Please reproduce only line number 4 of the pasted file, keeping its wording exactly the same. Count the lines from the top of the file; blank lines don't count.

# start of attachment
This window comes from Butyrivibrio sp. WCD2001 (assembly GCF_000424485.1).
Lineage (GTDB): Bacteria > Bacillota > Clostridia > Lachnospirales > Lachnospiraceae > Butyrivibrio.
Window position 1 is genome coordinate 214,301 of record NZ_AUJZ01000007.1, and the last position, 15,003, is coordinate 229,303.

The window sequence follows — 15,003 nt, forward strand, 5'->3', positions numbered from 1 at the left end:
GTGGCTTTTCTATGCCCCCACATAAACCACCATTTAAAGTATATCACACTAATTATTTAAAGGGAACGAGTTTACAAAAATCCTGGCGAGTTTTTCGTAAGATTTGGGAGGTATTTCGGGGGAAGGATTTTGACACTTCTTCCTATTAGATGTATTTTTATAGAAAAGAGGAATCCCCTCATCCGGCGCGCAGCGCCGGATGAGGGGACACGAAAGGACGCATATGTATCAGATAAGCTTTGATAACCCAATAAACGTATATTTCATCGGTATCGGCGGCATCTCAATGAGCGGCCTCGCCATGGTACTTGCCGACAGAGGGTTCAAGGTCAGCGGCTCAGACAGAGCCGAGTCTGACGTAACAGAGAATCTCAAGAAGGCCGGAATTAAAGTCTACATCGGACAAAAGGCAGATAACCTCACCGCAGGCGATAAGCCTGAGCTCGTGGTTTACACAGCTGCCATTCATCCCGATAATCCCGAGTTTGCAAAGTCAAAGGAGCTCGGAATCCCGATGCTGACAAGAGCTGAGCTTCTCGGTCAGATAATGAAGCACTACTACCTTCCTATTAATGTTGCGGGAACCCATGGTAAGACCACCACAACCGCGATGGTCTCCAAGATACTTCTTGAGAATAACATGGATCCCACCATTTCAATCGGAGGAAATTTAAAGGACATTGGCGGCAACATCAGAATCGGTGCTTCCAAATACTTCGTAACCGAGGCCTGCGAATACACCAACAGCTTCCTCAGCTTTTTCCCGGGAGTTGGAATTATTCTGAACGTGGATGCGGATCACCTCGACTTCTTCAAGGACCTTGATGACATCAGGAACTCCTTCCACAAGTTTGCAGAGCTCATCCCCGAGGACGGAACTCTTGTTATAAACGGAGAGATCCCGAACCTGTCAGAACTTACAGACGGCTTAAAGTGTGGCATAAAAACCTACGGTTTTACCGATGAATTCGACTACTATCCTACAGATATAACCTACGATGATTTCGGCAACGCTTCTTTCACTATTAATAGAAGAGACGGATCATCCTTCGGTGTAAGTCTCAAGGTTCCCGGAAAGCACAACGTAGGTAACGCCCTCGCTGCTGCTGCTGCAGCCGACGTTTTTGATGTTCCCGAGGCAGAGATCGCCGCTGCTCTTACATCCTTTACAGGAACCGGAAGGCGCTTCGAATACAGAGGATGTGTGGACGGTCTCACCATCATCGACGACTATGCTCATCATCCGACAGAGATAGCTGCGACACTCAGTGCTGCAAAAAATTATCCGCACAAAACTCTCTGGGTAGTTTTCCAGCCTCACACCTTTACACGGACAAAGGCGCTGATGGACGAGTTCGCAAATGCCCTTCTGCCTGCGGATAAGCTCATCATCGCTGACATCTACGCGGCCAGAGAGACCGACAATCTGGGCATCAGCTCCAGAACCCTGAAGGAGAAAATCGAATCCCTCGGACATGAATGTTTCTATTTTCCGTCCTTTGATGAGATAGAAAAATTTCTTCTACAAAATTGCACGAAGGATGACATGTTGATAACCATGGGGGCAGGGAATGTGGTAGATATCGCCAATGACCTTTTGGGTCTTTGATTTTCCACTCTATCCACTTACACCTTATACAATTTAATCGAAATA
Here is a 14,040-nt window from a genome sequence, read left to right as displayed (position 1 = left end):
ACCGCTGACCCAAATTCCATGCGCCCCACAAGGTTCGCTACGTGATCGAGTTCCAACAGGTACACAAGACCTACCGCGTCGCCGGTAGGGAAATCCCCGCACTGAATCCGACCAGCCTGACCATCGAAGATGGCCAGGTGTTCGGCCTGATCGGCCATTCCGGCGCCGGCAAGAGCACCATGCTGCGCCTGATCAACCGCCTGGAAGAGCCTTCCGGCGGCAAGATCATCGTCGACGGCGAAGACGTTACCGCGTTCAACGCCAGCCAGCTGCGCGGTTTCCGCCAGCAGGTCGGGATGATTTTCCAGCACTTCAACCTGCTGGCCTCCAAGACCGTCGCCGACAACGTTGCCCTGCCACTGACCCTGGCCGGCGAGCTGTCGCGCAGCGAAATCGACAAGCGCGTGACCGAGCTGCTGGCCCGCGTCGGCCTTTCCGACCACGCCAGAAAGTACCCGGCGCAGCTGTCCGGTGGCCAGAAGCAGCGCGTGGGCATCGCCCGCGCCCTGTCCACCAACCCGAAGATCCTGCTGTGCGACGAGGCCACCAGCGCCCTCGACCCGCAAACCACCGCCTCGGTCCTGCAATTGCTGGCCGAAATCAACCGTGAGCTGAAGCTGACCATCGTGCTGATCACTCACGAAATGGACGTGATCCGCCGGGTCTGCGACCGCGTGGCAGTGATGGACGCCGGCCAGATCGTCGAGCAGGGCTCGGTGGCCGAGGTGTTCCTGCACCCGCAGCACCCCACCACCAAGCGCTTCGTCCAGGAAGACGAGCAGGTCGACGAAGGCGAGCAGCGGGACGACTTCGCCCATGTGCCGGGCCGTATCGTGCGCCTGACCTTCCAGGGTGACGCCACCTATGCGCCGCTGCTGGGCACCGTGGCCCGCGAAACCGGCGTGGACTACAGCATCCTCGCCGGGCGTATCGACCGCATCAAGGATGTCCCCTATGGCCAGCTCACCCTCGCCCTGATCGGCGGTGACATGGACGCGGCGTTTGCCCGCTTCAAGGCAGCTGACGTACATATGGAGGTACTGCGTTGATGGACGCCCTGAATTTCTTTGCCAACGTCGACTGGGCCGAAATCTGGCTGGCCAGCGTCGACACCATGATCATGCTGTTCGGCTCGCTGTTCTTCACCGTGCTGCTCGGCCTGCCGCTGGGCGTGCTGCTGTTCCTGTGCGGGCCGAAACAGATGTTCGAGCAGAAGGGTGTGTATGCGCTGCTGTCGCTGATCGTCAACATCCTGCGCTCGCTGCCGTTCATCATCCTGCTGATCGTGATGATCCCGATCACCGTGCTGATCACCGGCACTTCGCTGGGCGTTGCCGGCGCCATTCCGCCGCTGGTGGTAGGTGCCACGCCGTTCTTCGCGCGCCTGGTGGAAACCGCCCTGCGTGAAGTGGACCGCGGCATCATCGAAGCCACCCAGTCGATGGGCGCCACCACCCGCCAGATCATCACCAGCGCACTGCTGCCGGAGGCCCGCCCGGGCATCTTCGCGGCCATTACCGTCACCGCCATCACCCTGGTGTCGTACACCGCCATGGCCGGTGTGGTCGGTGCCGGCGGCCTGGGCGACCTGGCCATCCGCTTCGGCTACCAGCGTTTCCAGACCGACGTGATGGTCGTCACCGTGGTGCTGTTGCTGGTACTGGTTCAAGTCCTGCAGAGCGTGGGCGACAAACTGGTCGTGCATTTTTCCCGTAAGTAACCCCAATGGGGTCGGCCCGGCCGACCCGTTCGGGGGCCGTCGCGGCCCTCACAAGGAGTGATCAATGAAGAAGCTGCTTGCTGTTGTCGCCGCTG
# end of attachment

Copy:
The window sequence follows — 15,003 nt, forward strand, 5'->3', positions numbered from 1 at the left end: